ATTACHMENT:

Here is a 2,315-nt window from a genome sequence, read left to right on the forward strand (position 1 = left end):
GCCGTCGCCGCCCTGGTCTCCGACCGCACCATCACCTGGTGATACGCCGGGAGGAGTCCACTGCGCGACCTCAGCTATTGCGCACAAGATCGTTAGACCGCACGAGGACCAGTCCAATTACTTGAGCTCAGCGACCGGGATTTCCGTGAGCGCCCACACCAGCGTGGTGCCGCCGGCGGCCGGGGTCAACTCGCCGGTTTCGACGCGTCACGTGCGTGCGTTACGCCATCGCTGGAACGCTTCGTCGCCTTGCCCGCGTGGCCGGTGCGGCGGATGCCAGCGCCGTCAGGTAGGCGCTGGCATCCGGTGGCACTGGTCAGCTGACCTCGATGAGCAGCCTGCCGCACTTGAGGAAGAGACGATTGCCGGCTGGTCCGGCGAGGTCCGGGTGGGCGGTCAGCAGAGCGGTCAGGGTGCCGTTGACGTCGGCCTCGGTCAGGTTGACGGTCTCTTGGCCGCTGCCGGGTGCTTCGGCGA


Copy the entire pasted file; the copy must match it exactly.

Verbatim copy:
Here is a 2,315-nt window from a genome sequence, read left to right on the forward strand (position 1 = left end):
GCCGTCGCCGCCCTGGTCTCCGACCGCACCATCACCTGGTGATACGCCGGGAGGAGTCCACTGCGCGACCTCAGCTATTGCGCACAAGATCGTTAGACCGCACGAGGACCAGTCCAATTACTTGAGCTCAGCGACCGGGATTTCCGTGAGCGCCCACACCAGCGTGGTGCCGCCGGCGGCCGGGGTCAACTCGCCGGTTTCGACGCGTCACGTGCGTGCGTTACGCCATCGCTGGAACGCTTCGTCGCCTTGCCCGCGTGGCCGGTGCGGCGGATGCCAGCGCCGTCAGGTAGGCGCTGGCATCCGGTGGCACTGGTCAGCTGACCTCGATGAGCAGCCTGCCGCACTTGAGGAAGAGACGATTGCCGGCTGGTCCGGCGAGGTCCGGGTGGGCGGTCAGCAGAGCGGTCAGGGTGCCGTTGACGTCGGCCTCGGTCAGGTTGACGGTCTCTTGGCCGCTGCCGGGTGCTTCGGCGA